Defendant concedes the trial court's error in finding that plaintiff's parents were necessarily his guardians for purposes of the statute. Yet, defendant argues, the six-year delay in prosecuting this claim was so unreasonable as to compel affirmance of the trial court's decision.
Defendant ignores the clear language of the statute. “[T]he time during which [plaintiff] is mentally incapacitated and does not have a guardian or conservator of his person shall not be counted” in assessing the reasonableness of the period which has elapsed. (§ 911.4.) In other words, this period of time “must be deducted in computing the one-year period.” (State of California v. Superior Court, supra, 86 Cal.App.3d at p. 483, 150 Cal.Rptr. 308.) The fact that plaintiff's parents waited a considerable time before having a guardian appointed does not take plaintiff out of the clear language of the statute. “Clearly, the parent does not succeed to the minor's action through possession of a proprietary right in that action, and the parent's failure timely to file a claim on behalf of the minor does not preclude the minor's maintenance of the action if otherwise permitted.” (Id., at p. 480, 150 Cal.Rptr. 308.)
In light of the clear language of the statute, “the policy of the law toward liberal construction of remedial statutes for the protection of persons within their purview and the modern trend of judicial decisions in favor of granting relief unless absolutely forbidden by statute ․” (Tammen v. County of San Diego (1967) 66 Cal.2d 468, 480, 58 Cal.Rptr. 249, 426 P.2d 753), we find that the trial court abused its discretion in denying plaintiff's petition.
The judgment is reversed and remanded. Because plaintiff falls squarely within the provisions of section 946.6, subdivision (c)(3), the trial court is instructed to relieve him from the requirement of filing a written claim before the board under section 945.4.3
1. Unless otherwise stated, all references are to the Government Code.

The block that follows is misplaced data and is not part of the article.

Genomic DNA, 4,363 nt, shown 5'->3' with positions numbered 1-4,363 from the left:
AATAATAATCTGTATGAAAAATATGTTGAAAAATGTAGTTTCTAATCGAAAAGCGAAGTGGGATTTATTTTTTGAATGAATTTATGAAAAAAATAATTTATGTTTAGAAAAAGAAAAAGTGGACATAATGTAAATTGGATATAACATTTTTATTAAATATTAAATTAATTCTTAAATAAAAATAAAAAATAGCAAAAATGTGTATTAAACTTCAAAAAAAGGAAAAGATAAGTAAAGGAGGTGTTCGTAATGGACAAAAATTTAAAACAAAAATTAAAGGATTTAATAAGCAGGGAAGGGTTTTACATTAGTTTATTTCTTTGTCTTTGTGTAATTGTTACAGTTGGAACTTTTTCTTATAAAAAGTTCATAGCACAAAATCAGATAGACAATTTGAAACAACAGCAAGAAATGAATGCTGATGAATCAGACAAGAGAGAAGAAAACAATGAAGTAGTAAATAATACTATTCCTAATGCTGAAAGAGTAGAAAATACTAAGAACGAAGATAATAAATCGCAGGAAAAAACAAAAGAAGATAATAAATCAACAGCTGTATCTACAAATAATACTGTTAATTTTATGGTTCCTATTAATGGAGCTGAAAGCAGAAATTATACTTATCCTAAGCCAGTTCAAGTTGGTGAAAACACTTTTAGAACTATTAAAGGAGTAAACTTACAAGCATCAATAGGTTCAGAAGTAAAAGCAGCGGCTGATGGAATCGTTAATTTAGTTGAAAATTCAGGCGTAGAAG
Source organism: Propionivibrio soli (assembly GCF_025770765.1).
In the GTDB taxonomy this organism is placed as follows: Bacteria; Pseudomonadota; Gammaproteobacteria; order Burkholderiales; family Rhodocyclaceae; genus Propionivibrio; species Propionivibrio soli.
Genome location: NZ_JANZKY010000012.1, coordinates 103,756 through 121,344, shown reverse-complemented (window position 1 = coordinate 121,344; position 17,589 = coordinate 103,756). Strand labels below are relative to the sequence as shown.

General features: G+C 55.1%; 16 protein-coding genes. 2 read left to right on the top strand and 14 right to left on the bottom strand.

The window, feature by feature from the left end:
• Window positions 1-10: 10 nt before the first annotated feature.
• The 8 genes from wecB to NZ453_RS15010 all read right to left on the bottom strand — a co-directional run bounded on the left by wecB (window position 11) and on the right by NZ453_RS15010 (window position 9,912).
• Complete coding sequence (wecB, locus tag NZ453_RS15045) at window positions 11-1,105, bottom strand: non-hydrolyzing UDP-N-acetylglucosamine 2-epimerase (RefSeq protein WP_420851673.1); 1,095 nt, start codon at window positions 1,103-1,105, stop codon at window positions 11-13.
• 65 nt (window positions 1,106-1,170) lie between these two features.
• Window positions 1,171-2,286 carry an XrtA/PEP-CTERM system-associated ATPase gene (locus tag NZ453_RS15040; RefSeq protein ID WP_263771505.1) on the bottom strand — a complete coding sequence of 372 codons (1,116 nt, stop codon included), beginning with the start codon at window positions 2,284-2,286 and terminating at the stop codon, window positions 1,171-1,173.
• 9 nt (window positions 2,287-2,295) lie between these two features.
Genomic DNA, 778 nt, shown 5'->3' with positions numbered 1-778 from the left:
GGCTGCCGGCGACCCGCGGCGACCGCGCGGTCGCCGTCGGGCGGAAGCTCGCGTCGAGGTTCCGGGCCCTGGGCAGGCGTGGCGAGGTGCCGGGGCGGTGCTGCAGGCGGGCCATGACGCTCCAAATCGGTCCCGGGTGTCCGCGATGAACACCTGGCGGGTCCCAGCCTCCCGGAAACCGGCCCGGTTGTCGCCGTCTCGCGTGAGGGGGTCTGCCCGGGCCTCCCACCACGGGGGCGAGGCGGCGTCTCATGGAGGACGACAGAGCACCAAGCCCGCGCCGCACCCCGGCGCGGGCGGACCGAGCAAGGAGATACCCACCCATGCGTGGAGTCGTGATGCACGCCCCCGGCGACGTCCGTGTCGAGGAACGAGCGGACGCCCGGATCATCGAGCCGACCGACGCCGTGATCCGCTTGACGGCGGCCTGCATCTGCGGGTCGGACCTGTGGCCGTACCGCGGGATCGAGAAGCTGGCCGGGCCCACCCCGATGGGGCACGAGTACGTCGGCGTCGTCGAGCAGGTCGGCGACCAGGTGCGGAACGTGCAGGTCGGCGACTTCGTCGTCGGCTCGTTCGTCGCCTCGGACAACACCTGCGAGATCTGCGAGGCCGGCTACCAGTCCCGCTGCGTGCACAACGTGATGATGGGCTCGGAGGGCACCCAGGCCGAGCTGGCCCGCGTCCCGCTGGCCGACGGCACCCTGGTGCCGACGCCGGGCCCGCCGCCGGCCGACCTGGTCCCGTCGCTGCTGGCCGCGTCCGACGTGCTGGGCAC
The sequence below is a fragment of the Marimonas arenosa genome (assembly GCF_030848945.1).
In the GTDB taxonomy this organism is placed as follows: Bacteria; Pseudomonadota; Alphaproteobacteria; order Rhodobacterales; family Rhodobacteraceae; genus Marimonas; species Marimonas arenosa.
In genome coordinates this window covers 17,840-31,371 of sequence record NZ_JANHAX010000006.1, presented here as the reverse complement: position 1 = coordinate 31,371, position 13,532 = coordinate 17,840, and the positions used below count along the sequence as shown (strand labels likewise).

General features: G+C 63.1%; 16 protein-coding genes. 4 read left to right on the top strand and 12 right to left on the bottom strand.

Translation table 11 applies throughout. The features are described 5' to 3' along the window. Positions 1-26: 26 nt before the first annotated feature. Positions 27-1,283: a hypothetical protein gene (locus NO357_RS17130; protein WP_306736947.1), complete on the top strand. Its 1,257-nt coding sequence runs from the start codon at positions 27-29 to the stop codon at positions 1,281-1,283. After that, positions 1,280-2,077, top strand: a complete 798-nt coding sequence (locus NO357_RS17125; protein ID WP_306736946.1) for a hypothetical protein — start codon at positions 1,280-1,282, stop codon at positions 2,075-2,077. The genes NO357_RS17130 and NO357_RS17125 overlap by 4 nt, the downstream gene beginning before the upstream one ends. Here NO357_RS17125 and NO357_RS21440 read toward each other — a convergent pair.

2. Section 946.6 provides, in pertinent part:“(a) Where an application for leave to present a claim is denied or deemed to be denied pursuant to Section 911.6, a petition may be made to the court for an order relieving the petitioner from the provisions of Section 945.4․“․“(c) The court shall relieve the petitioner from the provisions of Section 945.4 if the court finds that the application to the board under Section 911.4 was made within a reasonable time not to exceed that specified in subdivision (b) of Section 911.4 and was denied or deemed denied pursuant to Section 911.6 and that:“․“(3) The person who sustained the alleged injury, damage or loss was physically or mentally incapacitated during all of the time specified in Section 911.2 for the presentation of the claim and by reason of such disability failed to present a claim during such time; or ․”
3. Section 945.4 provides:“Except as provided in Section 946.4 and 946.6, no suit for money or damages may be brought against a public entity on a cause of action for which a claim is required to be presented in accordance with Chapter 1 (commencing with Section 900) and Chapter 2 (commencing with Section 910) of Part 3 of this division until a written claim therefor has been presented to the public entity and has been acted upon by the board, or has been deemed to have been rejected by the board, in accordance with Chapters 1 and 2 of Part 3 of this division.”
MORRIS, Presiding Justice.
KAUFMAN and RICKLES, JJ., concur. Hearing denied; BIRD, C.J., dissenting.